US, Japan aim to promote defence policy to Asean countries

The Indo-Pacific strategy has been initiated a few times by the US, which was recently made during the 35th Asean Summit


THE Indo-Pacific strategy was intended to be headed by the US and Japan to promote defence policy to the South-East Asian countries, especially in light of maritime territorial disputes between China and the region.

Japan former Defence Minister and Takushoku University chancellor Prof Satoshi Morimoto (picture) said the initial idea of the Indo-Pacific relation was to encourage and ensure the success of Asean countries’ economic development.

However, due to recent events, especially with regards to maritime disputes, the policy was also aimed to promote basic rules and safeguard the security of the Asean region.

“Another original idea of this engagement is to continuously promote the (defence) strategy throughout the region, which does not only encompass Asean countries but also India, and therefore, we intend to protect the peace of the Indo-Pacific region with this strategy.

“This is especially in light of China’s attempts to control strategic territories and occasionally neglecting international laws to make this come true,” he said at the Indo-Pacific Strategy and Japan forum in Kuala Lumpur yesterday. Morimoto also added that countries involved in the strategy have come to a consensus that China is a “troublemaker”.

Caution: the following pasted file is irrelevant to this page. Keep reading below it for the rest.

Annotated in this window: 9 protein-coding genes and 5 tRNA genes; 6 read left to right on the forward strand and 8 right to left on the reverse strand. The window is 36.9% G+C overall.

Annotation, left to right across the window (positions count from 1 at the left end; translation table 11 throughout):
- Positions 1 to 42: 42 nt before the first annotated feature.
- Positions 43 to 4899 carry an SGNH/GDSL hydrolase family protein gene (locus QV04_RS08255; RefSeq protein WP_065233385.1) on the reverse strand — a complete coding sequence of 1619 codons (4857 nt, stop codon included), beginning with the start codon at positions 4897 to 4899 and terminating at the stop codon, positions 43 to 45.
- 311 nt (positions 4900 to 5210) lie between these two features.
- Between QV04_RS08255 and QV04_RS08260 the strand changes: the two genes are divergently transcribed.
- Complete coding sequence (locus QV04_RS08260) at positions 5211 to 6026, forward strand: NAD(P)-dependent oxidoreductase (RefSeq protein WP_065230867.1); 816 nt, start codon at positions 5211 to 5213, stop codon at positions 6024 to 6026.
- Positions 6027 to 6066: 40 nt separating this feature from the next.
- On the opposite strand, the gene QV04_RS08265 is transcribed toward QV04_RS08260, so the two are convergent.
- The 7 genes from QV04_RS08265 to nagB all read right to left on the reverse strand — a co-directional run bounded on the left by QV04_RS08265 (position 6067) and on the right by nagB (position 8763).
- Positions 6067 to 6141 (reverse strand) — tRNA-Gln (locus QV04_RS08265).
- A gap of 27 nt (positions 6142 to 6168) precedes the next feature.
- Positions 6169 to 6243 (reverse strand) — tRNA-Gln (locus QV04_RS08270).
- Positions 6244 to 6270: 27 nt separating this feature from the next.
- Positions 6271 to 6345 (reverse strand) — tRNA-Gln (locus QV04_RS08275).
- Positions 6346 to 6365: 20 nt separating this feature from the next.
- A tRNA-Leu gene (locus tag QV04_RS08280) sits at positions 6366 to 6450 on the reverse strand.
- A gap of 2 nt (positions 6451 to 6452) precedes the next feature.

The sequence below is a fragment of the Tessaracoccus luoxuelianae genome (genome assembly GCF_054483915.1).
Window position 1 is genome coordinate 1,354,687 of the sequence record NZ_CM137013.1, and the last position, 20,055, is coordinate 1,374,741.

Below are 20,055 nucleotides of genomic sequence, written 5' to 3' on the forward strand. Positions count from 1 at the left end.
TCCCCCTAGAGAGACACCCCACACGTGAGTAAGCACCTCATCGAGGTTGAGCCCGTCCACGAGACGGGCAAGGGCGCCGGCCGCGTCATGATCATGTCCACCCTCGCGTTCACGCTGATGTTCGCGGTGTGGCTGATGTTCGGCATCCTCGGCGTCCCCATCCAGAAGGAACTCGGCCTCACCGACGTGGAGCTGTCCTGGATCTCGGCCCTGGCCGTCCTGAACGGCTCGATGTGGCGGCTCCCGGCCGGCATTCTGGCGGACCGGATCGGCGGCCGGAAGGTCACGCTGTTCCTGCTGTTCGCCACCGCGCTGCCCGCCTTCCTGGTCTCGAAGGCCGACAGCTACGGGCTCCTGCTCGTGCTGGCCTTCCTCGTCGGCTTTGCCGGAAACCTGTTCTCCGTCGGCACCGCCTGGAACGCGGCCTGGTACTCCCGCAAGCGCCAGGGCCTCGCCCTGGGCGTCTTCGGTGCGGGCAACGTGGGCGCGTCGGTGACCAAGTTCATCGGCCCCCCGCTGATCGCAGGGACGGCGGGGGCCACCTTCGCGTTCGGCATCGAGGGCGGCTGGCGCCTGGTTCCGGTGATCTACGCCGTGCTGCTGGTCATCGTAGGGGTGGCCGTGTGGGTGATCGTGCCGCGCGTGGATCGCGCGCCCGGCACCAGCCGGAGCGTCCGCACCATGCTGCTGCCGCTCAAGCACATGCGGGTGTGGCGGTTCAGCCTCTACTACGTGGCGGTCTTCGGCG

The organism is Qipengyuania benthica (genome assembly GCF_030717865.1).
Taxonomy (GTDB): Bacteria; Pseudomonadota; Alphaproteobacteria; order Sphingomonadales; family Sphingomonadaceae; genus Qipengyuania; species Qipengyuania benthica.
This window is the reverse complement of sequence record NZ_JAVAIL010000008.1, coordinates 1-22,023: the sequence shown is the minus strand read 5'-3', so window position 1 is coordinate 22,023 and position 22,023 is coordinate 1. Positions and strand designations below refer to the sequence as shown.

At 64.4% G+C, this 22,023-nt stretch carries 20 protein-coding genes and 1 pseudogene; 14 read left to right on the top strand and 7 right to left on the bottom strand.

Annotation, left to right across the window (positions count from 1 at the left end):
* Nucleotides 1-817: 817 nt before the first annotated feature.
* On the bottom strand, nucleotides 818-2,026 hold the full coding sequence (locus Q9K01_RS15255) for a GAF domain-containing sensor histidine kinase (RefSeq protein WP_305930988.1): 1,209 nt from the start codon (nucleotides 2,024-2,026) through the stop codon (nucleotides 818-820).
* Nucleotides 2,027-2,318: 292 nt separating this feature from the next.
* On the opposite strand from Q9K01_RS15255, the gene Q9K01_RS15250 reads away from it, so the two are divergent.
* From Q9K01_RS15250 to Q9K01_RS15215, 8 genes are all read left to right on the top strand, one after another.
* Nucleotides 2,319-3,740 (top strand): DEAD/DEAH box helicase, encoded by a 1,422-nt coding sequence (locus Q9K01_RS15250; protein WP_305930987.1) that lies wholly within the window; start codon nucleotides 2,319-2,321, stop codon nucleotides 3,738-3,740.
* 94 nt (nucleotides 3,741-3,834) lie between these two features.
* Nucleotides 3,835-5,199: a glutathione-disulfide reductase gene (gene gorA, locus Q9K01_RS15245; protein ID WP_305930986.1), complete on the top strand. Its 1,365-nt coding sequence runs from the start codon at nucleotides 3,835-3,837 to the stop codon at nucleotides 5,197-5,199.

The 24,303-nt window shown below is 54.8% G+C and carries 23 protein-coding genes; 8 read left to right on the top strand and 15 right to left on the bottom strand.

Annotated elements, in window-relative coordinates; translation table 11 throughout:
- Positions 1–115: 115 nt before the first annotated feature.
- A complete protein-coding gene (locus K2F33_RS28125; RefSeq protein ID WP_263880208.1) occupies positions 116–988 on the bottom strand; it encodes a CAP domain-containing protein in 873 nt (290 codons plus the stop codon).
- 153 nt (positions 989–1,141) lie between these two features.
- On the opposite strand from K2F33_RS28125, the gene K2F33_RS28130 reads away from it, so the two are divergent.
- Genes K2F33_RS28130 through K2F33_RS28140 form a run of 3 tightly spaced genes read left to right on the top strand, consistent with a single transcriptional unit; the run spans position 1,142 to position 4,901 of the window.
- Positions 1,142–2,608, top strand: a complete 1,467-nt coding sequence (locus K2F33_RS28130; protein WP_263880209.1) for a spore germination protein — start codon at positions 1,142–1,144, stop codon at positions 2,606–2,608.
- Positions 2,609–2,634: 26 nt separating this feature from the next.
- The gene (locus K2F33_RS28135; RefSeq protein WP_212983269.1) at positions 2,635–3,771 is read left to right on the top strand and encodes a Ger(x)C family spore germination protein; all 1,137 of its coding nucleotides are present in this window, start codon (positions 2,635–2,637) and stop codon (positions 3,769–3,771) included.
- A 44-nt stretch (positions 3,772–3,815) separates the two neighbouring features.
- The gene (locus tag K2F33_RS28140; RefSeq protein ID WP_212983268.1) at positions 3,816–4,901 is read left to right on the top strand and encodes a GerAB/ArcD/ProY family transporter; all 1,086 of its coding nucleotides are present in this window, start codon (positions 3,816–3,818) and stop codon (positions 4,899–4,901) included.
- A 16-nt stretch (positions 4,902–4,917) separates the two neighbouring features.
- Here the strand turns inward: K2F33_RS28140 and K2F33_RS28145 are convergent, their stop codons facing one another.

“My understanding is that whenever or if someday China happens to approach one of the nations, we have to establish some basic rules in order to provide them with security, as well as how to manage and secure the natural resources in the region.

“Due to this, we also have to share the common consensus to include capacity building, trading, education and basic transfer among the nations involved, which will all contribute to the region’s prosperity and growth,” he said.

Meanwhile, he added despite the sensitivity in the trade relations between the US and China, a compromise will have to be made with each other due to the mutual association in the two countries’ economies.

The Indo-Pacific strategy has been initiated a few times by the US, which was recently made during the 35th Asean Summit and Related Summits at the second annual Indo-Pacific Business Forum.

The report by the US titled “A Free and Open Indo-Pacific: Advancing a Shared Vision” was released then, stating China’s threat to the peace in the region, which emphasises ties with Taiwan.

India has chosen to not join China’s Regional Comprehensive Economic Partnership in order to counter the nation’s influence.

Meanwhile, China has been reported to have moved past conventions and expanded its influence into the South China Sea, where it has built and militarised artificial islands, thus illustrating a new geopolitical map.

A few countries in the South-East Asia support the Indo-Pacific strategy’s concept, considering it as an opportunity to enhance its strategic position, namely Indonesia and Singapore.

Some countries, however, are caught in the crossfire between the US and China, afraid of regional order changes which can come to rise with China, while some do not wish to lose dividends brought about by the country’s economic development.